Lucknow(PTI): The killing of gangster Munna Bajrangi in an Uttar Pradesh jail was not an isolated case, with quite a few cases being reported in the state in the last years.
Anurag Tripathi alias Annu, said to be close to a sharpshooter of the Munna Bajrangi gang, was shot at inside Varanasi jail by another murder accused Santosh Gupta on May 13, 2015.
In this case, the firearm was smuggled inside the prison in the body of an air cooler to avoid metal-detectors, a senior police officer said.
Annu had killed a local corporater in Varanasi Banshi Yadav, who was lodged in the jail on March 2, 2004, after he was called at the jail entrance gate on the pretext of meeting a visitor.
On June 22, 2011, YC Sachan, a key accused in the NRHM scam, was found dead inside the Lucknow jail.
His body was found in a jail toilet in a sitting position with nine injuries caused by shaving blade. His leather belt was found tied around his neck with its other end tied to window grill.
After the killing of 51-year-old Bajrangi inside Baghpat jail yesterday, the security of state prisons has again come under scanner.
He was listed as an accused in 40 criminal cases, including those of murder and extortion.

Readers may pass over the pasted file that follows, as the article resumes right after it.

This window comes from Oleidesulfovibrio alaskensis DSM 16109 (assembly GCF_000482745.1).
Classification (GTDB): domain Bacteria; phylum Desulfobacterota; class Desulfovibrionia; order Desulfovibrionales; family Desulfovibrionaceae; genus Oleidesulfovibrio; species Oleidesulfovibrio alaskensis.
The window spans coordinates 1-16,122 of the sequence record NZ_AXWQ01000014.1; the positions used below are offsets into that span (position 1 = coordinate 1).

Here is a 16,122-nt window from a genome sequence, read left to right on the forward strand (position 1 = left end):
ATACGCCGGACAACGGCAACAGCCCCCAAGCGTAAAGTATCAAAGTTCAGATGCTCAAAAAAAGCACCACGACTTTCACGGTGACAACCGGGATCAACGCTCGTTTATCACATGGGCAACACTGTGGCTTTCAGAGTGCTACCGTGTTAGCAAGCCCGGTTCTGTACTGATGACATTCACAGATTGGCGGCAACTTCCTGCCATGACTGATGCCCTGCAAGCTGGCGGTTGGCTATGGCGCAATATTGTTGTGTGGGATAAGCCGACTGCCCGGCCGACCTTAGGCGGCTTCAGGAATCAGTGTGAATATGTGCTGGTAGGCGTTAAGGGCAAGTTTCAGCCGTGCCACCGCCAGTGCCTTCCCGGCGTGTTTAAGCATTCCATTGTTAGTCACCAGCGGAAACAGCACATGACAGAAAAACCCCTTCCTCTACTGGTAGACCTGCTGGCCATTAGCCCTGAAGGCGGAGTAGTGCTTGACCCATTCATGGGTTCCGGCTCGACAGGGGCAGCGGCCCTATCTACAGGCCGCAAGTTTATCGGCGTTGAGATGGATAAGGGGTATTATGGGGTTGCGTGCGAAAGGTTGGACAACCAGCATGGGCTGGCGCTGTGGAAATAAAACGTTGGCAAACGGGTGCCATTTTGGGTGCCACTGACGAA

Uttar Pradesh Chief Minister Yogi Adityanath termed the killing it as “serious” and ordered a judicial inquiry and suspension of the jailor.
“Such an incident occurring inside jail premises is a serious matter. We will conduct an in-depth investigation and strict action would be taken against those responsible,” he had said.
Taking note of the latest custodial murder, the Home Department ordered checking of all the jails by district magistrates and superintendents of police concerned to check activities of the criminals lodged there.
Presently several gangsters including Babloo Srivastava, Mukhtar Ansari, Brijesh Singh, Monuy Pahadi, Anil Dujana, Chandan Singh, Sanjeev Maheshwari and Shyambabu Pasi were lodged in state’s jails.
Quite a number of them have requested that they be shifted from their present jail, fearing attack by co-inmates or “stage-managed encounters”.